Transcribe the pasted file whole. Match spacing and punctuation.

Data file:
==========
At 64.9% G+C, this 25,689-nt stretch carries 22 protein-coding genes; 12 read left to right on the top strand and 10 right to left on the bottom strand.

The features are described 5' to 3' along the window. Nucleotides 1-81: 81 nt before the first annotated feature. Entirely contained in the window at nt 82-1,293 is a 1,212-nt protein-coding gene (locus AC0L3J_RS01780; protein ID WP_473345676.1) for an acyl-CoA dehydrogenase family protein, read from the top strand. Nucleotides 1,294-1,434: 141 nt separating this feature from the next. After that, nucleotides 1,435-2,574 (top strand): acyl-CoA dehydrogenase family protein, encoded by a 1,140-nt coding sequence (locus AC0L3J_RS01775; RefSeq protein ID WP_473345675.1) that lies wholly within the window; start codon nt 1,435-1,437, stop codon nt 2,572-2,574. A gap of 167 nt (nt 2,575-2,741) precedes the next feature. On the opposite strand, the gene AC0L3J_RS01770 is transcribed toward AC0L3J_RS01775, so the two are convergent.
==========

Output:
At 64.9% G+C, this 25,689-nt stretch carries 22 protein-coding genes; 12 read left to right on the top strand and 10 right to left on the bottom strand.

The features are described 5' to 3' along the window. Nucleotides 1-81: 81 nt before the first annotated feature. Entirely contained in the window at nt 82-1,293 is a 1,212-nt protein-coding gene (locus AC0L3J_RS01780; protein ID WP_473345676.1) for an acyl-CoA dehydrogenase family protein, read from the top strand. Nucleotides 1,294-1,434: 141 nt separating this feature from the next. After that, nucleotides 1,435-2,574 (top strand): acyl-CoA dehydrogenase family protein, encoded by a 1,140-nt coding sequence (locus AC0L3J_RS01775; RefSeq protein ID WP_473345675.1) that lies wholly within the window; start codon nt 1,435-1,437, stop codon nt 2,572-2,574. A gap of 167 nt (nt 2,575-2,741) precedes the next feature. On the opposite strand, the gene AC0L3J_RS01770 is transcribed toward AC0L3J_RS01775, so the two are convergent.